Over the last decade influential hardcore bandMisery Signals has undergone overwhelming changes involving the departure of their founding singer and infighting that nearly left the band in complete shambles. In a new documentary, directed by Matthew Mixon, titled “Yesterday Was Everything,” the band takes viewers on an intimate journey of reconciliation as they find healing in the present by confronting the demons of their past. The documentary will be available on June 30th at iTunes, Google Play and Amazon.The band will be doing an in-theater screening of the documentary in Edmonton, AB on June 20th (7:00pm at Metro Cinema at the Garneau, 8712 109th Street, Edmonton AB) with partial proceeds being donated to Mothers Against Drunk Driving.
Filmed during Misery Signals 2014 tour in celebration of the 10th anniversary of their coveted album, Of Malice and the Magnum Heart, “Yesterday Was Everything” follows the band as they reunite with their former vocalist for the first time since his unceremonious ousting a decade prior. The film explores the fatal tragedy that brought the band together and follows their journey from Vancouver to Toronto as they face old ghosts and attempt to reconcile the past.
“Yesterday Was Everything provides a glimpse into a very tumultuous period in our development as young men, friends and musicians. Without the ups and downs of those formative years it’s hard to say where we’d all be today. I believe this film offers fans of the band intimate information to questions that have otherwise gone unanswered. It allows insight into the story of Compromise; a tragedy that forever changed the trajectory of our lives.” – Stuart Ross (Guitar)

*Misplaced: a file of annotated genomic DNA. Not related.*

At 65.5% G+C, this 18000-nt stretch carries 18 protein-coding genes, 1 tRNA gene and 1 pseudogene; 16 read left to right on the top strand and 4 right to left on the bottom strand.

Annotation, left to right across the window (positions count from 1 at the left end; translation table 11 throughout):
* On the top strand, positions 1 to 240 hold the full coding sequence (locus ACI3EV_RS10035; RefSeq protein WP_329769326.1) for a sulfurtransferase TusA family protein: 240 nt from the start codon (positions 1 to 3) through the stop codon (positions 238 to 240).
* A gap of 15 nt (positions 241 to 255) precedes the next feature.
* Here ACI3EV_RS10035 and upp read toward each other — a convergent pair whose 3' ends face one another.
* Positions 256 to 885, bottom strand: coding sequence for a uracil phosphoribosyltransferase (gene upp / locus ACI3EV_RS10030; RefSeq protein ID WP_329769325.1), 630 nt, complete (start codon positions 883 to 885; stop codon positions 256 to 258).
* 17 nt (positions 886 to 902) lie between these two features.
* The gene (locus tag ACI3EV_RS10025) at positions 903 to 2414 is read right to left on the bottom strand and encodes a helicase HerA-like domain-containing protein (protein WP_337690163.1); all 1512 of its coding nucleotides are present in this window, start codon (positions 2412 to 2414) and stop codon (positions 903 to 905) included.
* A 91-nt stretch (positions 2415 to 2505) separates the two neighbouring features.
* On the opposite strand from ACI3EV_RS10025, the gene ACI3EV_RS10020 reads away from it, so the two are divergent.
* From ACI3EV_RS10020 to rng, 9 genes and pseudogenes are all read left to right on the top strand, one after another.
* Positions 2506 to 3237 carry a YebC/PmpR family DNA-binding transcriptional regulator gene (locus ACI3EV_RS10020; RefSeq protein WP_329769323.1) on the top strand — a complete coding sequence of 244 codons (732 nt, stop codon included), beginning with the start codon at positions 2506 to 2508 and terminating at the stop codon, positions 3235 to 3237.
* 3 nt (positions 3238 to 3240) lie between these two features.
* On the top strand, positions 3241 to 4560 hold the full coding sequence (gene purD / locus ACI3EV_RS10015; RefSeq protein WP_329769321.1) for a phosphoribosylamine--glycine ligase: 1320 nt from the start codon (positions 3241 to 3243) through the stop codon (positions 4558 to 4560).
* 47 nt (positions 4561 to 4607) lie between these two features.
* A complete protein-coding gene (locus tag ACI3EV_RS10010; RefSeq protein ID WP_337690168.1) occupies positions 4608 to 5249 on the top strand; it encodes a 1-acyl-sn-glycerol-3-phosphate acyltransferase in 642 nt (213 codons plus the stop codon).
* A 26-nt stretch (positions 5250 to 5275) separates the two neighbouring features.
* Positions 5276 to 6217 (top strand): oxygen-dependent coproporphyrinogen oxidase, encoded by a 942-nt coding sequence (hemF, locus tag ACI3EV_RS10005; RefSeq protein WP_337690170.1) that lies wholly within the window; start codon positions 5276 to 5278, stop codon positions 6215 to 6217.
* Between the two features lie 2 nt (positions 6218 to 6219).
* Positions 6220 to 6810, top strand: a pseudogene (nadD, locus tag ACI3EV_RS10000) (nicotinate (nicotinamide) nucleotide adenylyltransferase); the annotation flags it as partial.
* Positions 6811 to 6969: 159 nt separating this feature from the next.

“Matthew Mixon does a fantastic job of portraying the intensity that lies within the story. The good alongside the bad, the uncomfortable moments, the love shared between the five of us that extends to all the friends and fans we have made over the last decade, and the ability to come out of it still being able to call each other friends. I can’t wait for the world to experience it.” – Kyle Johnson (Bass)
“Mixon’s film plays like a love letter to the independent music experience. You get a seat right there in the tour van as we grapple with the challenges of the road and attempt to create authentic music together. For those outside of the band’s audience “YWE” allows an inside look at a scene they might be unaware of. It strikes me that my bandmates and the others in the film bear little resemblance to the “metalhead” archetype. And you do get an intimate look at us, as scary as that is, you get 3 dimensions that include our failings and flaws. But that’s what I think sets the film apart from other music documentaries I’ve seen. There’s a vulnerability that anyone can relate to, and I think everyone walks away with a better understanding. Especially us.” – Ryan Morgan (guitar)